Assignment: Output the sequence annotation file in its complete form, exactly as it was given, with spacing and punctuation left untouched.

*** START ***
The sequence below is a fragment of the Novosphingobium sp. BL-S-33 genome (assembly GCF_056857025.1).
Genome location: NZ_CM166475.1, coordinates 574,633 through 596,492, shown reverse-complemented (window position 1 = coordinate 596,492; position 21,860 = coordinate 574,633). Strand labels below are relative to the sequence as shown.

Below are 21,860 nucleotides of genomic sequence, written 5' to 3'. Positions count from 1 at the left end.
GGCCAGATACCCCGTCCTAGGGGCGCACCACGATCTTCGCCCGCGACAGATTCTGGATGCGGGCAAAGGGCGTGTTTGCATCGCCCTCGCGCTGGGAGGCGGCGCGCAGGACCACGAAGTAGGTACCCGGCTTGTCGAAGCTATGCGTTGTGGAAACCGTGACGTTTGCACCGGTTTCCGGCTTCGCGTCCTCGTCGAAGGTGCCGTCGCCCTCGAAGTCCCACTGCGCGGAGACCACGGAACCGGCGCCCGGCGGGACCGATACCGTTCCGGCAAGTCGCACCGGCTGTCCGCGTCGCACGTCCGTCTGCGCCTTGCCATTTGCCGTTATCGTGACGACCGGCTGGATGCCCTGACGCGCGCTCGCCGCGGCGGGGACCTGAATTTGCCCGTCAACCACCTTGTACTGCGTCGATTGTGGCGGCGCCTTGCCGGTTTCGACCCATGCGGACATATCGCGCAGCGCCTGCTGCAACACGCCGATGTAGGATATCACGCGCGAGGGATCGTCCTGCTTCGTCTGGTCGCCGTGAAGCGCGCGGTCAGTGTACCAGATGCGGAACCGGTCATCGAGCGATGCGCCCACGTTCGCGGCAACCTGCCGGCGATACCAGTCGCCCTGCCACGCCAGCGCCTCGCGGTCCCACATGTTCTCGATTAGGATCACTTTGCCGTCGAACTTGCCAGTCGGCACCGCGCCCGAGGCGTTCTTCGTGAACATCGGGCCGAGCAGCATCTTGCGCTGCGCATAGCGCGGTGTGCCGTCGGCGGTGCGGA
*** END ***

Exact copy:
The sequence below is a fragment of the Novosphingobium sp. BL-S-33 genome (assembly GCF_056857025.1).
Genome location: NZ_CM166475.1, coordinates 574,633 through 596,492, shown reverse-complemented (window position 1 = coordinate 596,492; position 21,860 = coordinate 574,633). Strand labels below are relative to the sequence as shown.

Below are 21,860 nucleotides of genomic sequence, written 5' to 3'. Positions count from 1 at the left end.
GGCCAGATACCCCGTCCTAGGGGCGCACCACGATCTTCGCCCGCGACAGATTCTGGATGCGGGCAAAGGGCGTGTTTGCATCGCCCTCGCGCTGGGAGGCGGCGCGCAGGACCACGAAGTAGGTACCCGGCTTGTCGAAGCTATGCGTTGTGGAAACCGTGACGTTTGCACCGGTTTCCGGCTTCGCGTCCTCGTCGAAGGTGCCGTCGCCCTCGAAGTCCCACTGCGCGGAGACCACGGAACCGGCGCCCGGCGGGACCGATACCGTTCCGGCAAGTCGCACCGGCTGTCCGCGTCGCACGTCCGTCTGCGCCTTGCCATTTGCCGTTATCGTGACGACCGGCTGGATGCCCTGACGCGCGCTCGCCGCGGCGGGGACCTGAATTTGCCCGTCAACCACCTTGTACTGCGTCGATTGTGGCGGCGCCTTGCCGGTTTCGACCCATGCGGACATATCGCGCAGCGCCTGCTGCAACACGCCGATGTAGGATATCACGCGCGAGGGATCGTCCTGCTTCGTCTGGTCGCCGTGAAGCGCGCGGTCAGTGTACCAGATGCGGAACCGGTCATCGAGCGATGCGCCCACGTTCGCGGCAACCTGCCGGCGATACCAGTCGCCCTGCCACGCCAGCGCCTCGCGGTCCCACATGTTCTCGATTAGGATCACTTTGCCGTCGAACTTGCCAGTCGGCACCGCGCCCGAGGCGTTCTTCGTGAACATCGGGCCGAGCAGCATCTTGCGCTGCGCATAGCGCGGTGTGCCGTCGGCGGTGCGGA